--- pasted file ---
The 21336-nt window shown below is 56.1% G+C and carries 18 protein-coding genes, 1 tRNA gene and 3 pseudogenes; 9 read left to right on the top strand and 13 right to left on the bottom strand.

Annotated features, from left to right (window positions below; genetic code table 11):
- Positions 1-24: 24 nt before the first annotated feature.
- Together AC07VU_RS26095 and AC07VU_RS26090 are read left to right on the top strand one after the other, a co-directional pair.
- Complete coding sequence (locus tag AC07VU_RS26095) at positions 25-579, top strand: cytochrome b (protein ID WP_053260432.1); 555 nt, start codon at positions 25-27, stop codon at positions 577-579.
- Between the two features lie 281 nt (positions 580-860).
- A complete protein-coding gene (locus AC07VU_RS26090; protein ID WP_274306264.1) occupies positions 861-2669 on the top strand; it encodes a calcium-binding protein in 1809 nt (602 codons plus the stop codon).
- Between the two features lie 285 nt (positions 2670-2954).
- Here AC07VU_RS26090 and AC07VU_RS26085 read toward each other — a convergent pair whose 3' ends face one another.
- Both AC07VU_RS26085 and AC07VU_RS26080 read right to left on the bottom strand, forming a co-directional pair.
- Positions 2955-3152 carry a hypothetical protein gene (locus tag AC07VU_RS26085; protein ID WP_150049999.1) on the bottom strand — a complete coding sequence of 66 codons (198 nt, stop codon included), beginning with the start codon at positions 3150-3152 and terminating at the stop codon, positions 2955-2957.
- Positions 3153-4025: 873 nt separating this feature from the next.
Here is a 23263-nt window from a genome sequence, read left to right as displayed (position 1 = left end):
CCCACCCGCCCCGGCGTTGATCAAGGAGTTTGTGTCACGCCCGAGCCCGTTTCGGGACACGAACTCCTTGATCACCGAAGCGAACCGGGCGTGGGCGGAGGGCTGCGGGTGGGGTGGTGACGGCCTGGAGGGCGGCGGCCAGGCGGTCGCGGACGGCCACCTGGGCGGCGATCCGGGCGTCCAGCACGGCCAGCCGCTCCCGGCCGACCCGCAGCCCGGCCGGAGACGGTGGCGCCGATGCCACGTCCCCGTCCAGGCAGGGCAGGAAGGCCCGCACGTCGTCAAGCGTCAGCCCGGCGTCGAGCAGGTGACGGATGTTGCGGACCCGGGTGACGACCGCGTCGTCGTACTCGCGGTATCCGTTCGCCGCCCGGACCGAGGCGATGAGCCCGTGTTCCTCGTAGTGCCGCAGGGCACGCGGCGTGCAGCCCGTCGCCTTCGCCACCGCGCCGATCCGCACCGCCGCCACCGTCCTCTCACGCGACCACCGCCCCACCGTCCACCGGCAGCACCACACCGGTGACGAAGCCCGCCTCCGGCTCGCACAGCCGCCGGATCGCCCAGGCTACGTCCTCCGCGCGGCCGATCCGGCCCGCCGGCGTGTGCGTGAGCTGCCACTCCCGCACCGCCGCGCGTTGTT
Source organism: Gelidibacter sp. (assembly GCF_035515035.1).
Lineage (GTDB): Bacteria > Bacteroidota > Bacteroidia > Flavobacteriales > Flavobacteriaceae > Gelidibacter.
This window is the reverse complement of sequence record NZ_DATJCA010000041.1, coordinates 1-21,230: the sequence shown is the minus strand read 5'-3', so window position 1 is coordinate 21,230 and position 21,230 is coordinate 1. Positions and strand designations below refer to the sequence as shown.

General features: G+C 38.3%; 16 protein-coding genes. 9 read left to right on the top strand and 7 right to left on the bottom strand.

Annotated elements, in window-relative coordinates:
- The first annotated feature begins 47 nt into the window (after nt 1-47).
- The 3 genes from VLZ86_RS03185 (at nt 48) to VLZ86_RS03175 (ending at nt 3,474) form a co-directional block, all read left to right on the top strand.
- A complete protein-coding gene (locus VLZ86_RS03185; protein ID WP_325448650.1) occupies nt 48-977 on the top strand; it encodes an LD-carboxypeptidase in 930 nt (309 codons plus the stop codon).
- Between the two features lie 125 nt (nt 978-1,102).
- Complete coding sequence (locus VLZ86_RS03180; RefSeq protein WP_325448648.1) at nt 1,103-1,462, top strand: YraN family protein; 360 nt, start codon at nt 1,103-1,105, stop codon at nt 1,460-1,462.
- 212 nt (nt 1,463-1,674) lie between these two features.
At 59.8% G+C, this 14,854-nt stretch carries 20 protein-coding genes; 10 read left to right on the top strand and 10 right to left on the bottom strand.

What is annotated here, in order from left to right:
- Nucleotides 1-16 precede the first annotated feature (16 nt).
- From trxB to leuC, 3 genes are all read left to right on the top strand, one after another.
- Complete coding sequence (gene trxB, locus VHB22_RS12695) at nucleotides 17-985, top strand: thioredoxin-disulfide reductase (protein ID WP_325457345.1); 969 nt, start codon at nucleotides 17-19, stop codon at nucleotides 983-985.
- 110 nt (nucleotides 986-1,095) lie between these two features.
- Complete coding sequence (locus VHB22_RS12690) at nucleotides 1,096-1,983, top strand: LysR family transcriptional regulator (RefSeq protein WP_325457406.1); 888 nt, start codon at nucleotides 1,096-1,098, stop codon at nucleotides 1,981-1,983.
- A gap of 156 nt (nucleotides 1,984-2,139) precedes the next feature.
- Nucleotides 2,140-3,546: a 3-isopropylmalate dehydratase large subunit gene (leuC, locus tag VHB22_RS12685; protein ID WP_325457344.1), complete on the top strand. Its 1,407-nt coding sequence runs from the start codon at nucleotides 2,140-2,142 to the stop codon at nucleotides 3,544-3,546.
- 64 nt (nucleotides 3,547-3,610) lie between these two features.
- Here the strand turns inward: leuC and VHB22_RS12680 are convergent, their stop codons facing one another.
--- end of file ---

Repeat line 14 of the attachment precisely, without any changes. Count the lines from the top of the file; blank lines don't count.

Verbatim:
CCCACCCGCCCCGGCGTTGATCAAGGAGTTTGTGTCACGCCCGAGCCCGTTTCGGGACACGAACTCCTTGATCACCGAAGCGAACCGGGCGTGGGCGGAGGGCTGCGGGTGGGGTGGTGACGGCCTGGAGGGCGGCGGCCAGGCGGTCGCGGACGGCCACCTGGGCGGCGATCCGGGCGTCCAGCACGGCCAGCCGCTCCCGGCCGACCCGCAGCCCGGCCGGAGACGGTGGCGCCGATGCCACGTCCCCGTCCAGGCAGGGCAGGAAGGCCCGCACGTCGTCAAGCGTCAGCCCGGCGTCGAGCAGGTGACGGATGTTGCGGACCCGGGTGACGACCGCGTCGTCGTACTCGCGGTATCCGTTCGCCGCCCGGACCGAGGCGATGAGCCCGTGTTCCTCGTAGTGCCGCAGGGCACGCGGCGTGCAGCCCGTCGCCTTCGCCACCGCGCCGATCCGCACCGCCGCCACCGTCCTCTCACGCGACCACCGCCCCACCGTCCACCGGCAGCACCACACCGGTGACGAAGCCCGCCTCCGGCTCGCACAGCCGCCGGATCGCCCAGGCTACGTCCTCCGCGCGGCCGATCCGGCCCGCCGGCGTGTGCGTGAGCTGCCACTCCCGCACCGCCGCGCGTTGTT